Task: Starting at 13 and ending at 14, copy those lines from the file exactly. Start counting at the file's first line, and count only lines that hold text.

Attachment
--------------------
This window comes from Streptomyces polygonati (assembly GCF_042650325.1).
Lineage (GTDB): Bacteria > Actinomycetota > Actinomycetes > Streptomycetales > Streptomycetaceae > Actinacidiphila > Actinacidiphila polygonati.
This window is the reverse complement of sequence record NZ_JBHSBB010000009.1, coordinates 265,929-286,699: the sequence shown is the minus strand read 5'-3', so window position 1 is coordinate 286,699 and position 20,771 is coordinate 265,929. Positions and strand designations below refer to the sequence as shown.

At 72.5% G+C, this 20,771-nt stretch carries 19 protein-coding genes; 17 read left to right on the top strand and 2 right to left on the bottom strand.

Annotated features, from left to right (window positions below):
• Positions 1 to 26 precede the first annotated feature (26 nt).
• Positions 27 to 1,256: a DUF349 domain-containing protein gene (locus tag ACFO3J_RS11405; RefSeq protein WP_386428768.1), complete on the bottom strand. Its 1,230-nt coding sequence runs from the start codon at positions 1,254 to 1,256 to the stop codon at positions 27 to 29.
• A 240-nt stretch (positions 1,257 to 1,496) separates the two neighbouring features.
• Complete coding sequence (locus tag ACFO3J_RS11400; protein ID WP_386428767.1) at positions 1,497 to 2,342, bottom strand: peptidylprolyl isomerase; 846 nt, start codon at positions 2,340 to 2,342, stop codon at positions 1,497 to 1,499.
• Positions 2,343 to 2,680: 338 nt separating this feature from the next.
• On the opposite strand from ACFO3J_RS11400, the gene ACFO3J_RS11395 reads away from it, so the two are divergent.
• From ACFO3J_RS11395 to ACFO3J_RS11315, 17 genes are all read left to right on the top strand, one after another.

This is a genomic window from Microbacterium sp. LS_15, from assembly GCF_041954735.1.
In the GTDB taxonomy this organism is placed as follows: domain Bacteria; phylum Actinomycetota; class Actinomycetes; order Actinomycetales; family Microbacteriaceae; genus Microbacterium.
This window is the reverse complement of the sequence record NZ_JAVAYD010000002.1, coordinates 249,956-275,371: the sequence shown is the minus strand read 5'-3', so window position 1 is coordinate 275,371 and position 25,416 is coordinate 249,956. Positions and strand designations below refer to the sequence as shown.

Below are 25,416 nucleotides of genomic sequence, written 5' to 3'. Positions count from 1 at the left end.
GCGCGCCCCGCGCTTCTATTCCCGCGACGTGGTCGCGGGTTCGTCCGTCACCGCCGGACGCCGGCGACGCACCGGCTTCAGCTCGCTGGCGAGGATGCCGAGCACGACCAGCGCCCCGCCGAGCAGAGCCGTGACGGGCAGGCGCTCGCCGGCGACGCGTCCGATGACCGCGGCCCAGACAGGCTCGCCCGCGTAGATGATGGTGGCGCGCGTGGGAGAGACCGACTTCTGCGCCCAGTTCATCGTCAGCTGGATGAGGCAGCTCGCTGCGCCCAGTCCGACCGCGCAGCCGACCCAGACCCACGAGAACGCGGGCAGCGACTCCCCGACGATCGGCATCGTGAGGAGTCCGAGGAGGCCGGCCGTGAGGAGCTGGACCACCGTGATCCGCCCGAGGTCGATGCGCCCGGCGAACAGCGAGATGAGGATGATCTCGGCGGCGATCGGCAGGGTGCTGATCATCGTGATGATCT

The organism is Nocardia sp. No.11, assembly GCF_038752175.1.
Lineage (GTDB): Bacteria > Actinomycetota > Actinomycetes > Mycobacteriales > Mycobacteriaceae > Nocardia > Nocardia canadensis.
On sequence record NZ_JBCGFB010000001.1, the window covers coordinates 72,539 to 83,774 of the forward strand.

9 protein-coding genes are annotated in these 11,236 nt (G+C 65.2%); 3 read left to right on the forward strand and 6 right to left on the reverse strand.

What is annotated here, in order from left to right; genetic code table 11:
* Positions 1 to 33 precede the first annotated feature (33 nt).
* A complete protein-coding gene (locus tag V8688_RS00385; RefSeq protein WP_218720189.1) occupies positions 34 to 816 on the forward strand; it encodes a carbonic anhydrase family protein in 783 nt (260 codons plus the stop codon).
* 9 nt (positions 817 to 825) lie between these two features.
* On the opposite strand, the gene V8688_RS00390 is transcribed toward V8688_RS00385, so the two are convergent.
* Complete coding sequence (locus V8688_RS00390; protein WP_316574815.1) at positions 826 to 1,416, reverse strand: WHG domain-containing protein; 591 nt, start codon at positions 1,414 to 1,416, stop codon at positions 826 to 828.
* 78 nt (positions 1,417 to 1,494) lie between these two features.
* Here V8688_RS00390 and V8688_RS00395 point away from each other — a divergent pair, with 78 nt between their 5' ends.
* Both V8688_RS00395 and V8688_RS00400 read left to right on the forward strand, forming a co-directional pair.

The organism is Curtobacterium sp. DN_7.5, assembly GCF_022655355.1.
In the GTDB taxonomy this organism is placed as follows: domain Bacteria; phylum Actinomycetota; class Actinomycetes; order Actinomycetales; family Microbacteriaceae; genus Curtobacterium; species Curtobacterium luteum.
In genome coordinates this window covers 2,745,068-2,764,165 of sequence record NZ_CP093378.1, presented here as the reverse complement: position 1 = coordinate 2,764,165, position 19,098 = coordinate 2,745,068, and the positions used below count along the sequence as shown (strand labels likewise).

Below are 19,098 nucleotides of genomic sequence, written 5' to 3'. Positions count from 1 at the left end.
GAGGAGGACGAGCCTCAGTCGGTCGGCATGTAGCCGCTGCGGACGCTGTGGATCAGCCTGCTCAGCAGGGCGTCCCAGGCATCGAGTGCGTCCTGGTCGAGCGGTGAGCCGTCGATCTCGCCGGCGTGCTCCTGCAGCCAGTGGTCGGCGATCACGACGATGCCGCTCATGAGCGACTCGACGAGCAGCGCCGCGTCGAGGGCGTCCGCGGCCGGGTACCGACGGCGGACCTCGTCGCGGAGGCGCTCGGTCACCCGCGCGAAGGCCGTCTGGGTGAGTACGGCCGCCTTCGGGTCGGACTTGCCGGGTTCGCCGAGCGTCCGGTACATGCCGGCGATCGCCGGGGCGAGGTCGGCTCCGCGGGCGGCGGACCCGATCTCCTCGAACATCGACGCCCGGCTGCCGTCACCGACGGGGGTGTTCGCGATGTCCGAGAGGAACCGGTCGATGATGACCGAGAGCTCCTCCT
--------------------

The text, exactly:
This is a genomic window from Microbacterium sp. LS_15, from assembly GCF_041954735.1.
In the GTDB taxonomy this organism is placed as follows: domain Bacteria; phylum Actinomycetota; class Actinomycetes; order Actinomycetales; family Microbacteriaceae; genus Microbacterium.